Wow.. That is so cool.. catching abalone on the beach like that. I've just came back from one too in Malaysia :) Unfortunately, we've only got dead corals and little silver fishes by the shore...
I truly enjoyed this post!

edmame said...

those tengusa are so colorful! obachan, i think chinese have something similar to obon, called qing ming jie (http://www.c-c-c.org/chineseculture/festival/qingming/qingming.html)
but we've never done it since we're (or were:P) christian.

obachan said...

pinkity
Abalone picking is so much fun, isn't it? It was a lot of work to turn over the rocks in the tidepool, but it was worth it. :)

edmame
Yeah, it does sound similar. And it's so interesting that people fly kites on that day. But don't Chinese people also celebrate urabon-e 盂蘭盆会 (same thing as what I called obon in this post) in summer? I thought that custom came to Japan from India via China.

tabehodai said...

Hi,
I remembered that you liked zucchini breads. I just baked one following this recipe and I liked it! http://bread.allrecipes.com/az/ZucchiniBreadIV.asp

It's the first time I'm eating zucchini! I'm still waiting for more of your zucchini stories.

Have a good weekend!

edmame said...

hi obachan, there's lots of kite flying, but none as cool as the japanese designs!!
$$$ too, aren't they?

RE: 盂蘭盆会
you're right, holiday esp. for buddhist families. wonder why indian food didn't travel as far as religion back then:P could use some curry. i just remembered, Qing ming jie was officially taught in schools, but they tied it to one of the political fathers in taiwan. not so for 盂蘭盆会!

will you blog different foods for 盂蘭盆会? can't wait.

cathy said...

wow. our local japanese community here in california just celebrated obon a couple of weeks ago. they had the dancing and set another record, more than 1000 dancers on the street. it was trully awesome. and the food was great, but not as traditional as yours of course :)

obachan said...

tabehodai
Oh, yeah, it’s zucchini bread season now. Thanks for reminding me.
I’m glad to hear that you liked your first zucchini bread. Hope you had a nice weekend like I did.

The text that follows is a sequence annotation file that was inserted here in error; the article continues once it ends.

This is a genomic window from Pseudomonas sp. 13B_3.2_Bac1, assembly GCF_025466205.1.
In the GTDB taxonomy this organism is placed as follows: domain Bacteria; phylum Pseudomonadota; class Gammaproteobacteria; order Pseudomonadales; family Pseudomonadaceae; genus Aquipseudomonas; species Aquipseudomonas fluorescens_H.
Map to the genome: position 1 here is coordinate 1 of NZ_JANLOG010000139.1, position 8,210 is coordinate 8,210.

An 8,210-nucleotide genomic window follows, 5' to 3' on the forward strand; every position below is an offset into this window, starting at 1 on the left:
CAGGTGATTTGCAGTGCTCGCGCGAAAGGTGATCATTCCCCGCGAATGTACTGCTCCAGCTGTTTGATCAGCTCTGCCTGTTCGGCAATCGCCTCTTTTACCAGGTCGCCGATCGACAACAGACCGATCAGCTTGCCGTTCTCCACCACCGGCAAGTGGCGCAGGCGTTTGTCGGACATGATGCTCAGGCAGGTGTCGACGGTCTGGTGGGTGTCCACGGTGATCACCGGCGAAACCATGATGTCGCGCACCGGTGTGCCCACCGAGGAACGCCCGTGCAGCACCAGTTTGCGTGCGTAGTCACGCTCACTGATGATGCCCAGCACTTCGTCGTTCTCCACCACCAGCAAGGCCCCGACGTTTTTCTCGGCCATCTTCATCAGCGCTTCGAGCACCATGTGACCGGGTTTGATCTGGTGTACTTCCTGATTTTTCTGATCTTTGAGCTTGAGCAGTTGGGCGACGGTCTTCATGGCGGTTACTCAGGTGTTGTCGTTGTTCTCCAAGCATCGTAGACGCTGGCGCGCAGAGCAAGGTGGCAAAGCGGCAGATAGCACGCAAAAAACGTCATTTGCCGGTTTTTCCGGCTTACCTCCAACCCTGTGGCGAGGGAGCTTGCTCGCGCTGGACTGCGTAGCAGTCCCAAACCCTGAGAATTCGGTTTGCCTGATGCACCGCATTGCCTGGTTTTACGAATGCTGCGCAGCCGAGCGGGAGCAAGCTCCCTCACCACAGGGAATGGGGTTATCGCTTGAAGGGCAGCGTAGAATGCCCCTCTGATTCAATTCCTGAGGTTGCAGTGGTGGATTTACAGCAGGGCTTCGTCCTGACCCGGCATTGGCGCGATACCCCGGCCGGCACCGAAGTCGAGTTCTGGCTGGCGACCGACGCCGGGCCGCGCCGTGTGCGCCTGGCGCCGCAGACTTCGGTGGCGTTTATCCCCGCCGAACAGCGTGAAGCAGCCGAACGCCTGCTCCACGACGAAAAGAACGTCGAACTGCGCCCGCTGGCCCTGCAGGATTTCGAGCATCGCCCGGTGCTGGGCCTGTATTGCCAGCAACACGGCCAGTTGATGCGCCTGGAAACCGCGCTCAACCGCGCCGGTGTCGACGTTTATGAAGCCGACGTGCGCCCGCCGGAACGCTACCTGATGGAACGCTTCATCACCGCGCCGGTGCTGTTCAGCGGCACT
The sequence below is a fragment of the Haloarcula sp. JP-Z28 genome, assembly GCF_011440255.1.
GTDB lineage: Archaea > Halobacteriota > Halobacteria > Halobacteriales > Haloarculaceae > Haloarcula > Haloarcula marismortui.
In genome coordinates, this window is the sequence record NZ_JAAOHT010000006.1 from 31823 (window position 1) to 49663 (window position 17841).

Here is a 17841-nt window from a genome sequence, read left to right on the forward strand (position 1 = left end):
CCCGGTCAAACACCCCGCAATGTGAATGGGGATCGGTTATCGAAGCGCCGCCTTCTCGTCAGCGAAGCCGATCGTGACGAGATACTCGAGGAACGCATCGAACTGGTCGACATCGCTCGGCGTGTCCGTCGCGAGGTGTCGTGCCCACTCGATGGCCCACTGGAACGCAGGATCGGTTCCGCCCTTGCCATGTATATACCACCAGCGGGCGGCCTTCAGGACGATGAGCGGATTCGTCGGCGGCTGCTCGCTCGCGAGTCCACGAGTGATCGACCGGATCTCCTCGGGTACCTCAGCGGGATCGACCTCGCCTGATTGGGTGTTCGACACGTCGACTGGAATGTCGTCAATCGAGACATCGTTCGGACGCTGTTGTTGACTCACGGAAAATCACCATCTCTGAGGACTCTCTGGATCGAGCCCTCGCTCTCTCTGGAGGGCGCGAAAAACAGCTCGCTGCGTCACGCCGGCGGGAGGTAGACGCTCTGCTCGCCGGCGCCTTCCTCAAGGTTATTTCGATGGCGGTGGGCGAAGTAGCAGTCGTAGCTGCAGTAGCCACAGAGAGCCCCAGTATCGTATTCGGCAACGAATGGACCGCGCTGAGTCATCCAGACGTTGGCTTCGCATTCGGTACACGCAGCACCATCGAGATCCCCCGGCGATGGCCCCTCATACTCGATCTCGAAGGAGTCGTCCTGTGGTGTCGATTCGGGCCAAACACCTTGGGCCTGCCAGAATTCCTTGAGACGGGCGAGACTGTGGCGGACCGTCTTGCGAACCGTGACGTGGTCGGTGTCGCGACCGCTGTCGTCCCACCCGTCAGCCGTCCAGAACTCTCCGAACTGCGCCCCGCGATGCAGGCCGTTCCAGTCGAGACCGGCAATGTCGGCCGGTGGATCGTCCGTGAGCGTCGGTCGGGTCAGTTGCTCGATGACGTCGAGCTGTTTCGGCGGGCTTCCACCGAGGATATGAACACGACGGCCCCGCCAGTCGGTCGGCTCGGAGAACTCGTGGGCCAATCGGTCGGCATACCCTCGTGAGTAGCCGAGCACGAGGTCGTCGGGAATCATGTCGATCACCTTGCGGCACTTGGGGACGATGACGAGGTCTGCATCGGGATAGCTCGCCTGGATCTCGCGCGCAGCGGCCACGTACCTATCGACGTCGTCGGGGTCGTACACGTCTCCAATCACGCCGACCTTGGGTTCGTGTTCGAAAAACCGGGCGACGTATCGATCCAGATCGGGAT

edmame
Well, I guess Indian food didn’t accompany the religion back then because we couldn’t grow Indian spices here in Japan.
Different foods for盂蘭盆会? Well, 盂蘭盆会is already over in my hometown for this year, and I don’t have the nerve to visit other people’s houses in August to blog about their 盂蘭盆会 foods, so I don’t think I can post about it. Sorry.

cathy
Oh, it must have been great to see that many obon dancers on the street! :D I’m really curious what kind of food they have for obon over there.

cavacavien said...

こんにちは!
テングサから、寒天つくるんでしょうか、、、ご自宅で?!いいなー。

下段のクラフティ、すごく美味しそうです!

obachan said...

こんにちは!
そうです。自宅でトコロテンとかヨウカンとか作っちゃうんですよ。すごく美味しいかどうかは、まあちょっと言葉を濁したいところですが・・・。
このクラフティはとっても気に入ったので、また作ろうと思ってます。

nokomarie said...

Judging from the size of the drying mat you show, your mother must be very persistant.

I collect rockweed and seawater for steaming shellfish but I have yet to try collecting other seaweed from around here and trying to cook it up. It's just not done and even though I have the books to identify them my family would probably have a fit. I think I would have to cover up by saying I bought it from the oriental market.

obachan said...

Hi nokomarie,
Yeah, she is pretty persistent. :D
I can imagine how your family could react if you would start collecting seaweed and cooking it in the kitchen. Let me tell you, the smell is so....
Anyway, for those who do not have the culture of cooking up seaweed to get agar solution, it would be a lot easier and safer to buy kanten at the oriental market (unless you really want to be a pioneer... ;))

Anonymous said...

The picture of the pretty fish cakes reminds me of an easy recipe for homemade fish cakes. Store bought is getting more and more flavorless. I think the real thing would be quite an indulgence. A commercial maker told us once that it was basically just real white fish mashed into a paste with a binding ingredient like egg or corn starch (add seasoning if you wish) and then deep fried. *but to be honest, his brand of fishballs are now flavorless although still straightforward tasting.) Maybe you know of another recipe? Will you try to make fish cakes if you like to eat them? I think your homemade would be much better than store bought.

Anonymous said...

The fishcake looking vegan flowers, I mean. Anyway, I'm thinking about fishcakes. I forgot: that one must use alchohol like sherry in the fishpaste.

obachan said...

anonymous commenter
When you said fish cakes, I wasn’t sure why it was related to this post … Sorry, I don’t have any fish cake recipe, but yeah, I agree. Home-made ones must be better (and contain no chemical additives.)